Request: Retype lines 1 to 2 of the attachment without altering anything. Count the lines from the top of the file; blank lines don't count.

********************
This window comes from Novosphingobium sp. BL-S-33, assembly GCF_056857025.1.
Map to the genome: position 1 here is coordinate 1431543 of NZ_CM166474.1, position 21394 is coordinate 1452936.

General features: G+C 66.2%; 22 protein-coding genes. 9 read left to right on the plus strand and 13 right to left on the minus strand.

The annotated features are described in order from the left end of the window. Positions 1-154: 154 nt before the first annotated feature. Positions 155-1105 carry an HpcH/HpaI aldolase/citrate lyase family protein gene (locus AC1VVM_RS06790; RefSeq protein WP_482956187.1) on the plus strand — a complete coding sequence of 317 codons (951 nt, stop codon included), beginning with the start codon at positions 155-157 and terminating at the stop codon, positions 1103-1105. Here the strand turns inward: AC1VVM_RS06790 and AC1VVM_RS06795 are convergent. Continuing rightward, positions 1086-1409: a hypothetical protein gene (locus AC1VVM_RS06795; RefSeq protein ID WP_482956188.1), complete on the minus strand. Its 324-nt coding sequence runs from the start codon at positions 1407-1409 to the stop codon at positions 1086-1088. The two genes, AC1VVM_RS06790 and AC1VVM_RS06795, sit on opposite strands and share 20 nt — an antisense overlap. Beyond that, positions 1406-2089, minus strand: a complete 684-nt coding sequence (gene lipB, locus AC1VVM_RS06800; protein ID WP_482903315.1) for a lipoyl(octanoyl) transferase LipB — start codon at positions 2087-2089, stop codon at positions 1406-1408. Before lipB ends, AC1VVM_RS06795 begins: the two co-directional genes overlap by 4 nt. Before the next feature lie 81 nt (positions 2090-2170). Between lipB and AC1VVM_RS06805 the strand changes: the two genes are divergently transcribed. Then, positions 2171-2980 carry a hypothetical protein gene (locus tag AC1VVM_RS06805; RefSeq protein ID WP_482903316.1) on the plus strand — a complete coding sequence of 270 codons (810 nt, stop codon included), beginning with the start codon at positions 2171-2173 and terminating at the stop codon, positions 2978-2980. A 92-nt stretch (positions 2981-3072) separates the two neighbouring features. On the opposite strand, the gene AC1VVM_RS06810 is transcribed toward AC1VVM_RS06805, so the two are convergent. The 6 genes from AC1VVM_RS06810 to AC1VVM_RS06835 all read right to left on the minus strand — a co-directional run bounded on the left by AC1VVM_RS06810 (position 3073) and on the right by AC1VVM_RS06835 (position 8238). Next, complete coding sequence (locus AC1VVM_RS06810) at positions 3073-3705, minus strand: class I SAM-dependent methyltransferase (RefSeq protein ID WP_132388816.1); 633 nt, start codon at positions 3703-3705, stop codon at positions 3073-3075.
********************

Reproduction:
This window comes from Novosphingobium sp. BL-S-33, assembly GCF_056857025.1.
Map to the genome: position 1 here is coordinate 1431543 of NZ_CM166474.1, position 21394 is coordinate 1452936.